an elastic band adapted to tightly ensleeve said cushion and the proximal end of the fishing rod, said elastic band having a length substantially equal to said height of said cushion, said elastic band circumscribing an entire perimeter of said cushion;
all of said cushion being adapted to be positioned between an underarm of a user and the proximal end of said fishing rod;
whereby said cushion is attached to the proximal end of the fishing rod by pulling the elastic band outwardly away from the cushion and by pushing the proximal end of the rod into an opening created by the outwardly pulling, the opening being between said elastic band and said bottom of said cushion;
whereby a tight fit is achieved between the elastic band around the proximal end of the fishing rod and said cushion, thereby tightly securing the cushion to the proximal end of the fishing rod.
BACKGROUND OF THE INVENTION
1. Field of the Invention
This invention relates to improvements in fishing rods. More particularly, it relates to a cushion that is secured to the proximal end of a fishing rod to absorb impacts generated by certain types of fishing activities.
2. Description of the Prior Art
Grouper and other very large fish are commonly found near the bottom of the body of water within which they live. Thus, fishing for such fish is commonly referred to as bottom fishing. Due to the weight and strength of such large fish, the fisherman usually tucks the proximal end of the fishing pole under his or her arm in order to prevent the distal end of the rod from being pulled downwardly by the fish. However, due to the repeated efforts of the fish, the fisherman's underarm area or armpit receives a beating which may lead to bruises, soreness, and the like.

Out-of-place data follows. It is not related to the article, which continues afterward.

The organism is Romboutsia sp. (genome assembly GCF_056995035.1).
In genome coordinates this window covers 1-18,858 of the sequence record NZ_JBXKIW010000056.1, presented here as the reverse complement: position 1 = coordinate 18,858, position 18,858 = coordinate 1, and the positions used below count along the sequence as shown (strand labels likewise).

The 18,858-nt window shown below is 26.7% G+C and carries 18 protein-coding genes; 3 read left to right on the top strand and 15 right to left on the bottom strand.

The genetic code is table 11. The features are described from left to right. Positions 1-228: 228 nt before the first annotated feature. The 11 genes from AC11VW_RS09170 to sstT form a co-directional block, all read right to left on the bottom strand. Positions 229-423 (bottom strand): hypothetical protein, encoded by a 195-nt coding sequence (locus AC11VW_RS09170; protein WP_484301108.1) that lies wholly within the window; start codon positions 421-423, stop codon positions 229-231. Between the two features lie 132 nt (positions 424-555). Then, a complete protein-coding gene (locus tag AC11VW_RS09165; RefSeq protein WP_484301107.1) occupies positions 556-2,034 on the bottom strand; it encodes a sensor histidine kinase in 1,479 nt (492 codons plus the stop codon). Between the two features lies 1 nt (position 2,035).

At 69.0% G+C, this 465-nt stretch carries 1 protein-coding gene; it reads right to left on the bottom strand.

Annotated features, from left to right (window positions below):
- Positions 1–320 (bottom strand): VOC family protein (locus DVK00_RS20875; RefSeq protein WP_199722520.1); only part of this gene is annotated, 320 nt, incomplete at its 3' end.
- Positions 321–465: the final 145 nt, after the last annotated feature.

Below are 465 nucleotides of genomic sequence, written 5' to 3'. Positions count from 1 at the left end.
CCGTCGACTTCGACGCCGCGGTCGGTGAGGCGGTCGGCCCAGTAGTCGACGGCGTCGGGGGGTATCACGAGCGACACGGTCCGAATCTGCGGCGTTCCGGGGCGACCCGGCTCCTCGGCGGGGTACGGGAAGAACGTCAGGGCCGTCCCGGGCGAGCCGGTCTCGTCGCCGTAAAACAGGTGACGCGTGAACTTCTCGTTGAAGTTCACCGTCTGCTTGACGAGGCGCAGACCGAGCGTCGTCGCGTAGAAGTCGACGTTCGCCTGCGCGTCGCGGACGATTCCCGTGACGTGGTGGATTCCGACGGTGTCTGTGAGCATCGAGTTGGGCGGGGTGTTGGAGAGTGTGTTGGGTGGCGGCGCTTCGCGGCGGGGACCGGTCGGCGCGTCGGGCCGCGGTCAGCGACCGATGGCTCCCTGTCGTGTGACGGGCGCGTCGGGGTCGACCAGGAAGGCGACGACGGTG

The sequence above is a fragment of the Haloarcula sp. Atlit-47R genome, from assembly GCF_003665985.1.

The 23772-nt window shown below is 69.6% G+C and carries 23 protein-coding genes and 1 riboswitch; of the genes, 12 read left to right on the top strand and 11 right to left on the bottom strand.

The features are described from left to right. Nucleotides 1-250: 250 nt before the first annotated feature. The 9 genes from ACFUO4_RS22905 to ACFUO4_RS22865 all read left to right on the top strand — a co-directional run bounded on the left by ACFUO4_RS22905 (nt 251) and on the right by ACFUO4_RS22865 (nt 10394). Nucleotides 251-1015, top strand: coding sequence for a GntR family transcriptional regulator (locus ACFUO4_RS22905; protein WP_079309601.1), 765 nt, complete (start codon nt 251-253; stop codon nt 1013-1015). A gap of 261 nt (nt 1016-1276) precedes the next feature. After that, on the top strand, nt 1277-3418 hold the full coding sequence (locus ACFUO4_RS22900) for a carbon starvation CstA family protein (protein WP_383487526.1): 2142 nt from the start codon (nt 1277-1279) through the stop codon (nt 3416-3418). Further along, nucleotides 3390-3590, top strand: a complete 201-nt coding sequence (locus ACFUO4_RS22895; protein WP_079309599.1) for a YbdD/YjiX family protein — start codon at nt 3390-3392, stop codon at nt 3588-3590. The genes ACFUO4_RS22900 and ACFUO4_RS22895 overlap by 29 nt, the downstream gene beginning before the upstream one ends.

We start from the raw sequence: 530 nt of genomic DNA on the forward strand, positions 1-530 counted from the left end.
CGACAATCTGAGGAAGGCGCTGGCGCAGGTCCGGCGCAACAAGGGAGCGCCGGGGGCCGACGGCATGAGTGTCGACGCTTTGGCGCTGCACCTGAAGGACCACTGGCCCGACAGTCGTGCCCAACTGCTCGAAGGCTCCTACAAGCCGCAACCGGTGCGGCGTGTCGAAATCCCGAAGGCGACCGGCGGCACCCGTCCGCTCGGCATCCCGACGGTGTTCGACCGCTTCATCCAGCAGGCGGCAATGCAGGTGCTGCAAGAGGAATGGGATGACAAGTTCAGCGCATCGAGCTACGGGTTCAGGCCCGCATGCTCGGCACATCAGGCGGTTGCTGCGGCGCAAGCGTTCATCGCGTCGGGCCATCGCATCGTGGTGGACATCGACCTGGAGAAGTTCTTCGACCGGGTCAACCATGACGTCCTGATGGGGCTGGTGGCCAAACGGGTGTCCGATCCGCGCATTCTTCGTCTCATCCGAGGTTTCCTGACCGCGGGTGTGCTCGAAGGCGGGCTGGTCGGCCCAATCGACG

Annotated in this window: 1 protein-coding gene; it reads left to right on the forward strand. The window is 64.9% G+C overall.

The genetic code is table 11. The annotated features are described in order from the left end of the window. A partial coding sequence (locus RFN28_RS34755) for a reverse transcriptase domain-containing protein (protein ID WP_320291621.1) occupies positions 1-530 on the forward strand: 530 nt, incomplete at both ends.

One inventor addressed this problem by mounting a cylindrical cushion at the proximal end of the fishing rod. The fisherman places the cylindrical cushion under the arm and said cushion absorbs much of the force as the fish pulls downwardly on the line at the distal end of the rod.
Although this earlier device performs its intended function, it has the drawback that is does not fit well under the arm of the fisherman. The cylindrical shape does not conform to the shape of the armpit and as a result the cushion itself can become a part of the problem.